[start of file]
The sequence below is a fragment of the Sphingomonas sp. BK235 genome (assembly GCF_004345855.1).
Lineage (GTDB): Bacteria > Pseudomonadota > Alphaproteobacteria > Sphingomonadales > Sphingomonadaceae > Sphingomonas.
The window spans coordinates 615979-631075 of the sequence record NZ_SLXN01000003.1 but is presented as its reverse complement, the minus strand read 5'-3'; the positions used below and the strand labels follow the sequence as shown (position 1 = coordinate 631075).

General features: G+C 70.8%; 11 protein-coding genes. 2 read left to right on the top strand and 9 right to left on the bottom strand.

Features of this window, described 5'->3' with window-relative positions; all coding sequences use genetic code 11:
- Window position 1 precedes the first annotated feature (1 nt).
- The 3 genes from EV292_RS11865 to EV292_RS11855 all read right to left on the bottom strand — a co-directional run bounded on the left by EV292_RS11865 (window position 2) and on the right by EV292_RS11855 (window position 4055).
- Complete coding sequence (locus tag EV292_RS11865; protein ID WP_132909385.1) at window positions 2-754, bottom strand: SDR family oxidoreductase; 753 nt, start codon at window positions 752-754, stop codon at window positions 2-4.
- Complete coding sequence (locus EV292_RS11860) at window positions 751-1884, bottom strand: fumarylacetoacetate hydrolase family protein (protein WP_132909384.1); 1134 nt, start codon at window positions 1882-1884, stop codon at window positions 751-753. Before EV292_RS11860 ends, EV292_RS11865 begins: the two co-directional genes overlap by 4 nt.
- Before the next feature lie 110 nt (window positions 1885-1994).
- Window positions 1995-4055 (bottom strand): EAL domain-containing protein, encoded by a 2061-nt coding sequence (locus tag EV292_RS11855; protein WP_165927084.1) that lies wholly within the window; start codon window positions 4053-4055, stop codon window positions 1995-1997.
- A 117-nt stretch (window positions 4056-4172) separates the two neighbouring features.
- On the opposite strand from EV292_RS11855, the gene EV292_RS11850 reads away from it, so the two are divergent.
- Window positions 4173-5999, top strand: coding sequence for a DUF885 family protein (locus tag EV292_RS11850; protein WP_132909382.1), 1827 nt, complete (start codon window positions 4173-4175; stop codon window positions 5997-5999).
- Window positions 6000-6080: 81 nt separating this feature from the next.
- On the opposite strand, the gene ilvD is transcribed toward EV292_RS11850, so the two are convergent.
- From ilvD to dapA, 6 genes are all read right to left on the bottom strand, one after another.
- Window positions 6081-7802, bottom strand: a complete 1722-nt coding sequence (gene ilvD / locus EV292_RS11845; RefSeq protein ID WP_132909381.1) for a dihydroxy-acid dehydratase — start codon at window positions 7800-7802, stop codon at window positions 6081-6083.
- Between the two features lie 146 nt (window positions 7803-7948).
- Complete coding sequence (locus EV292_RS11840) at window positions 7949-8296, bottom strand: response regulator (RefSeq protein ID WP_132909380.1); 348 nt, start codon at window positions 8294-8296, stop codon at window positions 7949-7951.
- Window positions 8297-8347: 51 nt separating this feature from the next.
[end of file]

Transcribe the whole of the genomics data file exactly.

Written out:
The sequence below is a fragment of the Sphingomonas sp. BK235 genome (assembly GCF_004345855.1).
Lineage (GTDB): Bacteria > Pseudomonadota > Alphaproteobacteria > Sphingomonadales > Sphingomonadaceae > Sphingomonas.
The window spans coordinates 615979-631075 of the sequence record NZ_SLXN01000003.1 but is presented as its reverse complement, the minus strand read 5'-3'; the positions used below and the strand labels follow the sequence as shown (position 1 = coordinate 631075).

General features: G+C 70.8%; 11 protein-coding genes. 2 read left to right on the top strand and 9 right to left on the bottom strand.

Features of this window, described 5'->3' with window-relative positions; all coding sequences use genetic code 11:
- Window position 1 precedes the first annotated feature (1 nt).
- The 3 genes from EV292_RS11865 to EV292_RS11855 all read right to left on the bottom strand — a co-directional run bounded on the left by EV292_RS11865 (window position 2) and on the right by EV292_RS11855 (window position 4055).
- Complete coding sequence (locus tag EV292_RS11865; protein ID WP_132909385.1) at window positions 2-754, bottom strand: SDR family oxidoreductase; 753 nt, start codon at window positions 752-754, stop codon at window positions 2-4.
- Complete coding sequence (locus EV292_RS11860) at window positions 751-1884, bottom strand: fumarylacetoacetate hydrolase family protein (protein WP_132909384.1); 1134 nt, start codon at window positions 1882-1884, stop codon at window positions 751-753. Before EV292_RS11860 ends, EV292_RS11865 begins: the two co-directional genes overlap by 4 nt.
- Before the next feature lie 110 nt (window positions 1885-1994).
- Window positions 1995-4055 (bottom strand): EAL domain-containing protein, encoded by a 2061-nt coding sequence (locus tag EV292_RS11855; protein WP_165927084.1) that lies wholly within the window; start codon window positions 4053-4055, stop codon window positions 1995-1997.
- A 117-nt stretch (window positions 4056-4172) separates the two neighbouring features.
- On the opposite strand from EV292_RS11855, the gene EV292_RS11850 reads away from it, so the two are divergent.
- Window positions 4173-5999, top strand: coding sequence for a DUF885 family protein (locus tag EV292_RS11850; protein WP_132909382.1), 1827 nt, complete (start codon window positions 4173-4175; stop codon window positions 5997-5999).
- Window positions 6000-6080: 81 nt separating this feature from the next.
- On the opposite strand, the gene ilvD is transcribed toward EV292_RS11850, so the two are convergent.
- From ilvD to dapA, 6 genes are all read right to left on the bottom strand, one after another.
- Window positions 6081-7802, bottom strand: a complete 1722-nt coding sequence (gene ilvD / locus EV292_RS11845; RefSeq protein ID WP_132909381.1) for a dihydroxy-acid dehydratase — start codon at window positions 7800-7802, stop codon at window positions 6081-6083.
- Between the two features lie 146 nt (window positions 7803-7948).
- Complete coding sequence (locus EV292_RS11840) at window positions 7949-8296, bottom strand: response regulator (RefSeq protein ID WP_132909380.1); 348 nt, start codon at window positions 8294-8296, stop codon at window positions 7949-7951.
- Window positions 8297-8347: 51 nt separating this feature from the next.